This situation was often criticized with a view to the fact that the majority of EU states have introduced individual constitution complaint long time ago and that international and regional organisations, in particular the European Commission for Democracy through Law (the Venice Commission), argue in favor of such an instrument (see: Study on Individual Access to Constitutional Justice. Adopted by the Venice Commission at its 85th Plenary Session (Venice, 17-18 December 2010)).
Bumpy road towards individual constitutional complaint
In Lithuania, the idea that individuals should also have be entitled to lodge a constitutional complaint was in the air for almost two decades. It was discussed both in politics and academia, examples of other countries and documents of international and regional organisations were widely analysed.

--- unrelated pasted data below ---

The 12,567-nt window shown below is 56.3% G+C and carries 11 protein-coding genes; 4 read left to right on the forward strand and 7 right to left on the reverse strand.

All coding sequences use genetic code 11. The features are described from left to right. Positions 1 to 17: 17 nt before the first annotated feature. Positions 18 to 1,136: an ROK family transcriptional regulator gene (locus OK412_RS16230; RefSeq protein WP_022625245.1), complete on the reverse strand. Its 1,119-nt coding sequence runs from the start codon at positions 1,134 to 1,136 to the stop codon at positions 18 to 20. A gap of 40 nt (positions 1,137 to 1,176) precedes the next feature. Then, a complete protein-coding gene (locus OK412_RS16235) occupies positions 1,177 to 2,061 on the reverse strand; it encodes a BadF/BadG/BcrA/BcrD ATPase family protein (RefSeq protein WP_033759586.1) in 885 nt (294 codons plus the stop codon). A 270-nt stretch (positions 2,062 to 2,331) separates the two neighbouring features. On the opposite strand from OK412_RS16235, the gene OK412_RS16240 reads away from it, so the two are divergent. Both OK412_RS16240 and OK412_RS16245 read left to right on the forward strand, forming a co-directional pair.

This debate intensified particularly in 2005 when a group of members of Parliament tabled a draft to amend the respective article of the Constitution (Article 106). In principle, the draft proposed to establish the actio popularis, in which anyone would be entitled to take action against a norm after its enactment and to apply to the Constitutional Court, even in the absence of personal interest. At a hearing before the responsible Parliament Committee, various academic and state institutions supported the introduction of individual constitutional complaint in Lithuania, but argued against actio popularis. A parliamentary working group determined the key points of a Lithuanian model of individual constitutional complaint and suggested a draft. The plan to enact this model in the Parliament of 2004-2008, however, failed when the economic crisis hit Europe. The resolution of the Parliament of 17 December 2009 clearly stated that due to financial constraints in the country the introduction of the individual constitutional complaint would be delayed.